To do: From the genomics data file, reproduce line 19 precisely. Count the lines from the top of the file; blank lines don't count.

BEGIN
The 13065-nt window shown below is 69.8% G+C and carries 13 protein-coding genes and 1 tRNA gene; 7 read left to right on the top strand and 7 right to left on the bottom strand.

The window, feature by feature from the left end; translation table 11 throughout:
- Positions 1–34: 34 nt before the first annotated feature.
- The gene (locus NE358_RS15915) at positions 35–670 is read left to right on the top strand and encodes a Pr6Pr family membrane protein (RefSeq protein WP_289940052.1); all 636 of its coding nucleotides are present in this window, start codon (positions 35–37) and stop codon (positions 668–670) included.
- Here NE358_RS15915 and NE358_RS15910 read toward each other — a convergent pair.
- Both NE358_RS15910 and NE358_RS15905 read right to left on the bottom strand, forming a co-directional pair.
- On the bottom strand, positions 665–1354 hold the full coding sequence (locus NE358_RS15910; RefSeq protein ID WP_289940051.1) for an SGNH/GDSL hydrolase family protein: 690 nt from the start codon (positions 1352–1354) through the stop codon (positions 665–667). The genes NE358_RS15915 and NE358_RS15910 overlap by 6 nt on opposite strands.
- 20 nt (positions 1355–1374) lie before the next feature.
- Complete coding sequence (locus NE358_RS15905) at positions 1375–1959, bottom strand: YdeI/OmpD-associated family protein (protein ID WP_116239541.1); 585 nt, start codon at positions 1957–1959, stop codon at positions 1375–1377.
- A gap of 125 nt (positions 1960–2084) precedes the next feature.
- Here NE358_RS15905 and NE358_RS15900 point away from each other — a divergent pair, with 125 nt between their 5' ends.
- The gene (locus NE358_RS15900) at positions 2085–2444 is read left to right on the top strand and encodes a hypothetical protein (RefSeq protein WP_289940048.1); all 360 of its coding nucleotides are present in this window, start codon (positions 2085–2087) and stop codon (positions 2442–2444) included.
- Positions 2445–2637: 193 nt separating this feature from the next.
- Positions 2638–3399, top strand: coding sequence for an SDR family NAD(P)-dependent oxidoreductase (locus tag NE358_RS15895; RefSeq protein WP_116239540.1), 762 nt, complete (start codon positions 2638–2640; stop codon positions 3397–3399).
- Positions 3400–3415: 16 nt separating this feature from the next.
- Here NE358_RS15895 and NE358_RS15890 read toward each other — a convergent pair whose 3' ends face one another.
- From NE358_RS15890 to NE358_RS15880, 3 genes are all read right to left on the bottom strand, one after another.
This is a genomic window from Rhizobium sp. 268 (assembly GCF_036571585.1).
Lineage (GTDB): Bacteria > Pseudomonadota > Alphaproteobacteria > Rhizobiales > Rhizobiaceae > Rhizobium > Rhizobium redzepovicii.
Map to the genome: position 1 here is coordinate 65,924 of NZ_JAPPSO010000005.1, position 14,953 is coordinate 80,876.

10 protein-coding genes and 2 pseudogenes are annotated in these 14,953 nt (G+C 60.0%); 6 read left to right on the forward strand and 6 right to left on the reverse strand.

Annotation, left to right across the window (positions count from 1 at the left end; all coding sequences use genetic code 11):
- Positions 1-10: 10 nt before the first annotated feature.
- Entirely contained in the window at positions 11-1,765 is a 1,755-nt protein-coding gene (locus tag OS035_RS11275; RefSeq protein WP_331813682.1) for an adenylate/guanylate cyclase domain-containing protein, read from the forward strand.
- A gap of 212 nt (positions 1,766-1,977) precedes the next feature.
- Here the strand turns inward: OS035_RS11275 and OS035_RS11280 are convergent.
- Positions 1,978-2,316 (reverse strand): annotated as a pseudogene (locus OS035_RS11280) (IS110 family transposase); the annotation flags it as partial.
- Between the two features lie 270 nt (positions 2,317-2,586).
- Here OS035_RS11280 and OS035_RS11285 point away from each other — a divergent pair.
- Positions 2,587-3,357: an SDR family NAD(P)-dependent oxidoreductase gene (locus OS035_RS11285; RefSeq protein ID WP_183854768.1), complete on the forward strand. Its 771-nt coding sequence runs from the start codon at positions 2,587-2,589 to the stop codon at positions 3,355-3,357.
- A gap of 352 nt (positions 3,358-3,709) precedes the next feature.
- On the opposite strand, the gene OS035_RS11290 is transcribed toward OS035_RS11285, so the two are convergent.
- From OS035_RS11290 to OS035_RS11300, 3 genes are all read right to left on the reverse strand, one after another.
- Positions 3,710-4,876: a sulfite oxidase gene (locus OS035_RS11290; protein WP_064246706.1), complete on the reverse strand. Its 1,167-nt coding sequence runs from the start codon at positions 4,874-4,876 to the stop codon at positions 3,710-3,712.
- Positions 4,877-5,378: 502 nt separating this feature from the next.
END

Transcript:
Lineage (GTDB): Bacteria > Pseudomonadota > Alphaproteobacteria > Rhizobiales > Rhizobiaceae > Rhizobium > Rhizobium redzepovicii.